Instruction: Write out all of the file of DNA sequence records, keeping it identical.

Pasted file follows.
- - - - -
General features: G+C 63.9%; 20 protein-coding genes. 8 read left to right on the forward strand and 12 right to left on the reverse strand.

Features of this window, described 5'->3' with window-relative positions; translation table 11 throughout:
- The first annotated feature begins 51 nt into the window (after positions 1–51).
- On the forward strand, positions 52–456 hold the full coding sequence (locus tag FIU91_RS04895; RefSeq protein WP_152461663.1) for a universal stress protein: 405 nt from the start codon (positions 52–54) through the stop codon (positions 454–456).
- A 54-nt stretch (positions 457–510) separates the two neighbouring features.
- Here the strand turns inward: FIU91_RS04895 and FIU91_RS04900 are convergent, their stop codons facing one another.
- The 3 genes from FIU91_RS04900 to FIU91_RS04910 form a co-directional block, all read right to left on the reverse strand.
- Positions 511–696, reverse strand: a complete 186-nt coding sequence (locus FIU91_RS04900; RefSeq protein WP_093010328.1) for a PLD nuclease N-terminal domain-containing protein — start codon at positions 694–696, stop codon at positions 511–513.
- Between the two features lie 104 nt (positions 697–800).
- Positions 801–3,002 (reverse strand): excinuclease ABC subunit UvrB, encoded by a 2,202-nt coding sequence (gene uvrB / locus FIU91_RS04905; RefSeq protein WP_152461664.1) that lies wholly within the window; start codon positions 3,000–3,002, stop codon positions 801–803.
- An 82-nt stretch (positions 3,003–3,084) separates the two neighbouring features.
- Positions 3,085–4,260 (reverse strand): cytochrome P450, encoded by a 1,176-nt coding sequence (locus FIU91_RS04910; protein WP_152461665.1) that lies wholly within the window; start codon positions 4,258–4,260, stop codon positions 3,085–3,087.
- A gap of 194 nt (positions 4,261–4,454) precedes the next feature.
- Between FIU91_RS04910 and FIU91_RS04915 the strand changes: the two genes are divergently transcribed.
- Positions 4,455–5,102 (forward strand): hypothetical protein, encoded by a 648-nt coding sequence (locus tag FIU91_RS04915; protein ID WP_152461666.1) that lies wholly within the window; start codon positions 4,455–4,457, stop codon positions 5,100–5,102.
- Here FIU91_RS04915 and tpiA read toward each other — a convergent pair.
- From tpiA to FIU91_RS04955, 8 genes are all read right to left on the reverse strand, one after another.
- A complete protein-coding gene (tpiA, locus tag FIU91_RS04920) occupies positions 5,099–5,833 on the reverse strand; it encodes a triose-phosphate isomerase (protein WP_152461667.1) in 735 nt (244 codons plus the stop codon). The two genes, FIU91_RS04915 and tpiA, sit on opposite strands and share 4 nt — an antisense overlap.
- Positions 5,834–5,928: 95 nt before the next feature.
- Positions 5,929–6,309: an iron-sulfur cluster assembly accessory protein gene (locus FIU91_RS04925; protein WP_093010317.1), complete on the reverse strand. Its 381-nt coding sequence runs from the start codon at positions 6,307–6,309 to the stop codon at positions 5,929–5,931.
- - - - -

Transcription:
General features: G+C 63.9%; 20 protein-coding genes. 8 read left to right on the forward strand and 12 right to left on the reverse strand.

Features of this window, described 5'->3' with window-relative positions; translation table 11 throughout:
- The first annotated feature begins 51 nt into the window (after positions 1–51).
- On the forward strand, positions 52–456 hold the full coding sequence (locus tag FIU91_RS04895; RefSeq protein WP_152461663.1) for a universal stress protein: 405 nt from the start codon (positions 52–54) through the stop codon (positions 454–456).
- A 54-nt stretch (positions 457–510) separates the two neighbouring features.
- Here the strand turns inward: FIU91_RS04895 and FIU91_RS04900 are convergent, their stop codons facing one another.
- The 3 genes from FIU91_RS04900 to FIU91_RS04910 form a co-directional block, all read right to left on the reverse strand.
- Positions 511–696, reverse strand: a complete 186-nt coding sequence (locus FIU91_RS04900; RefSeq protein WP_093010328.1) for a PLD nuclease N-terminal domain-containing protein — start codon at positions 694–696, stop codon at positions 511–513.
- Between the two features lie 104 nt (positions 697–800).
- Positions 801–3,002 (reverse strand): excinuclease ABC subunit UvrB, encoded by a 2,202-nt coding sequence (gene uvrB / locus FIU91_RS04905; RefSeq protein WP_152461664.1) that lies wholly within the window; start codon positions 3,000–3,002, stop codon positions 801–803.
- An 82-nt stretch (positions 3,003–3,084) separates the two neighbouring features.
- Positions 3,085–4,260 (reverse strand): cytochrome P450, encoded by a 1,176-nt coding sequence (locus FIU91_RS04910; protein WP_152461665.1) that lies wholly within the window; start codon positions 4,258–4,260, stop codon positions 3,085–3,087.
- A gap of 194 nt (positions 4,261–4,454) precedes the next feature.
- Between FIU91_RS04910 and FIU91_RS04915 the strand changes: the two genes are divergently transcribed.
- Positions 4,455–5,102 (forward strand): hypothetical protein, encoded by a 648-nt coding sequence (locus tag FIU91_RS04915; protein ID WP_152461666.1) that lies wholly within the window; start codon positions 4,455–4,457, stop codon positions 5,100–5,102.
- Here FIU91_RS04915 and tpiA read toward each other — a convergent pair.
- From tpiA to FIU91_RS04955, 8 genes are all read right to left on the reverse strand, one after another.
- A complete protein-coding gene (tpiA, locus tag FIU91_RS04920) occupies positions 5,099–5,833 on the reverse strand; it encodes a triose-phosphate isomerase (protein WP_152461667.1) in 735 nt (244 codons plus the stop codon). The two genes, FIU91_RS04915 and tpiA, sit on opposite strands and share 4 nt — an antisense overlap.
- Positions 5,834–5,928: 95 nt before the next feature.
- Positions 5,929–6,309: an iron-sulfur cluster assembly accessory protein gene (locus FIU91_RS04925; protein WP_093010317.1), complete on the reverse strand. Its 381-nt coding sequence runs from the start codon at positions 6,307–6,309 to the stop codon at positions 5,929–5,931.